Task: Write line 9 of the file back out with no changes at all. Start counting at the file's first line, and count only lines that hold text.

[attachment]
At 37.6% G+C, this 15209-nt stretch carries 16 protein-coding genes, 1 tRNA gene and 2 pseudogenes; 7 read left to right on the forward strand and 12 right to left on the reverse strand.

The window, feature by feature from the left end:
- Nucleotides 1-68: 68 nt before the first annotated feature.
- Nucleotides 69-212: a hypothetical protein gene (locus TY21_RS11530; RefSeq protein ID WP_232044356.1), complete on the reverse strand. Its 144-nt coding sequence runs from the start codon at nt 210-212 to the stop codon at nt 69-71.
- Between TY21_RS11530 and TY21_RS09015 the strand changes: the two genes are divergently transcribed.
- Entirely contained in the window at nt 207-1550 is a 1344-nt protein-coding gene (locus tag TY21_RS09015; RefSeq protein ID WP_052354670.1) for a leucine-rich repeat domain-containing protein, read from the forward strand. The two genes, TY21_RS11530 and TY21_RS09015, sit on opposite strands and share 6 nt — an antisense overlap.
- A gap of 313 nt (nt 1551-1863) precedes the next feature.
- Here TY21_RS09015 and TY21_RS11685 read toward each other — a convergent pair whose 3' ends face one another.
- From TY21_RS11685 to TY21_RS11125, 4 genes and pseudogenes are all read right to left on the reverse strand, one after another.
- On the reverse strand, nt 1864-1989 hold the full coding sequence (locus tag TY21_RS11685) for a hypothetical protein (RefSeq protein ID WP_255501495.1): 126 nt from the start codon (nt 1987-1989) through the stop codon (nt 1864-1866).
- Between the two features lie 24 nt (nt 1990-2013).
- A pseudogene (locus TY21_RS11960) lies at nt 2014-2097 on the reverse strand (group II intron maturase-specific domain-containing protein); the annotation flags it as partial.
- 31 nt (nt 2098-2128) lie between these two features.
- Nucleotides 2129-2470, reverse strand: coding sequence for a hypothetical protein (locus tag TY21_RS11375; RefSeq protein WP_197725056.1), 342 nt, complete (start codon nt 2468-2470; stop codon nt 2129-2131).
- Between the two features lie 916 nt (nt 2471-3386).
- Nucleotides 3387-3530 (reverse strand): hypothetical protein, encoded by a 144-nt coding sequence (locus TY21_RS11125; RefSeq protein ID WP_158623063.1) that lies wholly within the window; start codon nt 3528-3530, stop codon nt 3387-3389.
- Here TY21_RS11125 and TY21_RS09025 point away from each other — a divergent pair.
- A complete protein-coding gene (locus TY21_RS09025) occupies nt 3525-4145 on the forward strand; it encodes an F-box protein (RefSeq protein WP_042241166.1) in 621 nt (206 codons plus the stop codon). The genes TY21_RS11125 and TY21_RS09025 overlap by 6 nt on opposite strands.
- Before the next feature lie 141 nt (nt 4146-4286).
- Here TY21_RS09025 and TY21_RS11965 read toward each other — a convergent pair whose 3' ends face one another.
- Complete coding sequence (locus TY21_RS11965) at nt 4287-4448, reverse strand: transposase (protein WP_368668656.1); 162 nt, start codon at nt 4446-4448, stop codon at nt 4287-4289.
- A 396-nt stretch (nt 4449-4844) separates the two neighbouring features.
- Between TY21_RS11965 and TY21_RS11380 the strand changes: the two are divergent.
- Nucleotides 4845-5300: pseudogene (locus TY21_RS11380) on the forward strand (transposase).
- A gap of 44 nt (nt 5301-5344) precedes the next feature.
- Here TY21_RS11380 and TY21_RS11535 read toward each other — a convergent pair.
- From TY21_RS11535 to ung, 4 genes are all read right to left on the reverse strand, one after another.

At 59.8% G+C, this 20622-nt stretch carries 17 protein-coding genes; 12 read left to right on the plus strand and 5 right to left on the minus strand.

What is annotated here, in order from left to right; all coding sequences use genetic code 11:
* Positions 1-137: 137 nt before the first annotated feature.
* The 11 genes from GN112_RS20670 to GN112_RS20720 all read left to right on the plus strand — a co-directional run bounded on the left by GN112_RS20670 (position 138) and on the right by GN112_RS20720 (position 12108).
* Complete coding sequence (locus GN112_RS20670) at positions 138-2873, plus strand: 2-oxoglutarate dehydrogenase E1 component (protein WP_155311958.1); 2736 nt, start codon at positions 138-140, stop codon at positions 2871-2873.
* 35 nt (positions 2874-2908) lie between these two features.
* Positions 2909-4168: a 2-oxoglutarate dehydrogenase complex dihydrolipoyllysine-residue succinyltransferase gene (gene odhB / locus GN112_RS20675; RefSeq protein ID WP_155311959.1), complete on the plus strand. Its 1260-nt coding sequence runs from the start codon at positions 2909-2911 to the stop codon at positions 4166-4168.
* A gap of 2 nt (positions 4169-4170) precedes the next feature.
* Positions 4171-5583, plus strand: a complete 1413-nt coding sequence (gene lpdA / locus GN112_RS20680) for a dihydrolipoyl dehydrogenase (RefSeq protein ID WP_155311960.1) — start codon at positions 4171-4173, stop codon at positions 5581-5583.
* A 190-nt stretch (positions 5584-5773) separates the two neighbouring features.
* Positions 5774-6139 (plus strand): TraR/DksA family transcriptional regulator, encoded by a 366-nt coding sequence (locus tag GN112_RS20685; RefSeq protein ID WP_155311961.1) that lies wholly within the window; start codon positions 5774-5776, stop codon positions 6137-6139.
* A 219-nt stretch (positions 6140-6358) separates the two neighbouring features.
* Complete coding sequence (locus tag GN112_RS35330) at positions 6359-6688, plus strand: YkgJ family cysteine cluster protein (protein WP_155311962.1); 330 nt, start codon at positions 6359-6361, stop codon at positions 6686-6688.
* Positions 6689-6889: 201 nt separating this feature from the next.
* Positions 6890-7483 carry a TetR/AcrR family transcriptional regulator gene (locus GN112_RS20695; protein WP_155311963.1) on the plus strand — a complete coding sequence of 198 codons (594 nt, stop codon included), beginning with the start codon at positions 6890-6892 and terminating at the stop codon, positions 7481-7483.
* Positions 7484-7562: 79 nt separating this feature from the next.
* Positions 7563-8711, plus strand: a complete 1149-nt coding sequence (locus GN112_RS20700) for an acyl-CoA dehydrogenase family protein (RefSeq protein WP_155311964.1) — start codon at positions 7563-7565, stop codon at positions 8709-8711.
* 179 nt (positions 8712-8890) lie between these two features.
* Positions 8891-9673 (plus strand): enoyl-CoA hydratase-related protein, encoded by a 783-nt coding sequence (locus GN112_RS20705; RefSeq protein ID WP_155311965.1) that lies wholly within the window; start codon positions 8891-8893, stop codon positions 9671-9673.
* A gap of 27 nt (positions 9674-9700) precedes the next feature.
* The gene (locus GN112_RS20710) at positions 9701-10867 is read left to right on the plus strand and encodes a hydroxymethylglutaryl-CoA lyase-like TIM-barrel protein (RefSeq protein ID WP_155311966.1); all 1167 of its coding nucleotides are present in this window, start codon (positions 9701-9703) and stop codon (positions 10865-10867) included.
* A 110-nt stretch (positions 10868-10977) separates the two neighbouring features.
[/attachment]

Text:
- From TY21_RS11685 to TY21_RS11125, 4 genes and pseudogenes are all read right to left on the reverse strand, one after another.